Regarded by scholars as an insightful philosopher, Edwards was vindictively attacked by the ruling body of his churh in Northampton, Massachusetts. They felt he was wrong to teach that a person needed to be born again before taking part in the Lord's Supper.

Although he was dismissed from his church, Edwards still maintained a loving and forgiving attitude. One supportive member wrote of him, "I never saw the least symptoms of displeasure in his countenance . . ., but he appeared like a man of God, whose happiness was out of reach of his enemies."

Edwards was simply copying the example of the Lord Jesus. When the Savior was insulted, He did not repay with an insult. When He was falsely denounced, He remained silent, "as a sheep before its shearers is silent" (Isa. 53:7).

Do you have an inner peace even when criticized? As you ask the Holy Spirit for His help, you can, as Edwards did, respond in a Christlike way to false accusations or gossip.

"Be courteous; not returning evil for evil or reviling for reviling, but on the contrary blessing" (I Peter 3:8-9)

A Good Illustration of Passive Aggressive People

I have said more than once that I have met my share of passive aggressive people in the last couple of years. Passive aggressive people are those who talk sweet ('brother' this and 'brother' that), use spiritual lingo ('praise the Lord,' 'hallelujah', etc . . .), but all the while are looking to run over anyone in their way. I don't mind aggressive people when they flat out tell you their intentions. But the passive aggressive person is devious, dangerous and often destructive to himself and others.

Recently someone sent me the following illustration that verbally and visually paints the passive aggressive person in great - and humorous - detail.


To My Darling Husband,

Before you return from your business trip I just want to let you know about the small accident I had with the pick up truck when I turned into the driveway.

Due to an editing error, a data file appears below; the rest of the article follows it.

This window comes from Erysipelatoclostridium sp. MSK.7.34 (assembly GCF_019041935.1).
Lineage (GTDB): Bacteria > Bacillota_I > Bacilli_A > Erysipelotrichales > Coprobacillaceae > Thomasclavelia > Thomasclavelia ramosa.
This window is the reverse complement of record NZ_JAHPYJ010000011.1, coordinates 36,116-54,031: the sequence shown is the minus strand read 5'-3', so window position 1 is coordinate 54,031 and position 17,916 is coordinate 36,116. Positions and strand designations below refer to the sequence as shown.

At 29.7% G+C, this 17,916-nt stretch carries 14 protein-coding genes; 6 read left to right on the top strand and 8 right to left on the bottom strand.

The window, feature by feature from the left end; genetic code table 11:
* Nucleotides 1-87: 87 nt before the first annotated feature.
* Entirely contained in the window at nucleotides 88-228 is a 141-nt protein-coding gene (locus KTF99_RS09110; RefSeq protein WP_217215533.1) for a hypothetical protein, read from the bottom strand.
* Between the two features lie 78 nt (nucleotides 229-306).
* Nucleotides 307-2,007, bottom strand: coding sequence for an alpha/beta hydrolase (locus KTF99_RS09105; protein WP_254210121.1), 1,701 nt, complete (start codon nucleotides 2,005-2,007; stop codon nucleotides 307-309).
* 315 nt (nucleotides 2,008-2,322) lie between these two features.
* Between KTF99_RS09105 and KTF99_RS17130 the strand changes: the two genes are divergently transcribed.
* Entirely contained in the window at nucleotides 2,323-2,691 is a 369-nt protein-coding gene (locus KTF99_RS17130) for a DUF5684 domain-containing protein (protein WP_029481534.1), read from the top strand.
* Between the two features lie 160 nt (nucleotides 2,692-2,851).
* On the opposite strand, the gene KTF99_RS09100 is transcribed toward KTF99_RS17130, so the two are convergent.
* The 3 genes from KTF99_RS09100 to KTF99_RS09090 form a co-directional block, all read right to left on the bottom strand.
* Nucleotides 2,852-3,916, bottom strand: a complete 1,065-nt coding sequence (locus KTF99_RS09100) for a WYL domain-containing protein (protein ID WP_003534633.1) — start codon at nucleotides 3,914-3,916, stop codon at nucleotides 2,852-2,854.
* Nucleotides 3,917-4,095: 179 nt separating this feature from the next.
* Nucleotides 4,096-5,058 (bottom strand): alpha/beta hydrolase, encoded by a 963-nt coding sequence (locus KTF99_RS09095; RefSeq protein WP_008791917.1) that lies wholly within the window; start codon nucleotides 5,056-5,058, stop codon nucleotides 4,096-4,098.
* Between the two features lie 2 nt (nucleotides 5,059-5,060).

Fortunately I really didn't get hurt, so please don't worry too much about me.

I was coming home from Wal-Mart, and when I turned into the driveway I accidentally pushed down on the accelerator instead of the brake.

The garage door is slightly bent but the pick up fortunately came to a halt when it bumped into your car.

I am really sorry, but I know with your kindhearted personality you will forgive me.

You know how much I love you and care for you my sweetheart. I am enclosing a picture for you.

I cannot wait to hold you in my arms again.

Your loving wife.





Sectarians Focus More on the Church Than Christ

It seems when any struggle against theological liberalism ends, Baptists will invariably begin to withdraw from former evangelical allies in an attempt to preserve what Baptists believe to be a true, ecclesiogical "Baptist" identity. In other words, when the religious landscape is dotted with the carcasses of dead churches that have been overrun with the disease of theological liberalism, conservative Baptists recognize the foolishness in arguing with fellow evangelicals over lesser issues than the gospel. But when the circle of evangelical fellowship has been so narrowed institutionally as to exclude any who deny the true gospel, then the regrettable tendency of evangelical, conservative Baptists is to move away from discussion with other evangelicals over what it means to be "Together for the Gospel" into a struggle against each other over what it means to be "Separate" for the sake of church and ecclesiological purity.

I believe we are living in a very dangerous day for evangelical Christians and churches - particularly those of us who are conservative, evangelical Baptists. In a time when the world is succombing to aggressive and unbending Islamic ideology proliferated by the religious fanaticism of Islamic fascists, some Baptists, including Southern Baptists, are dangerously turning their wary eye toward fellow evangelicals in a battle for "church purity." Instead of recognizing the danger approaching externally, and the threat to destroy any vestiges of institutional evangelicalism, some conservative Baptists are removing their own evangelical brothers from fellowship - believing them to be either disruptive, unrepentant or ultimately illegimitate Christian brothers.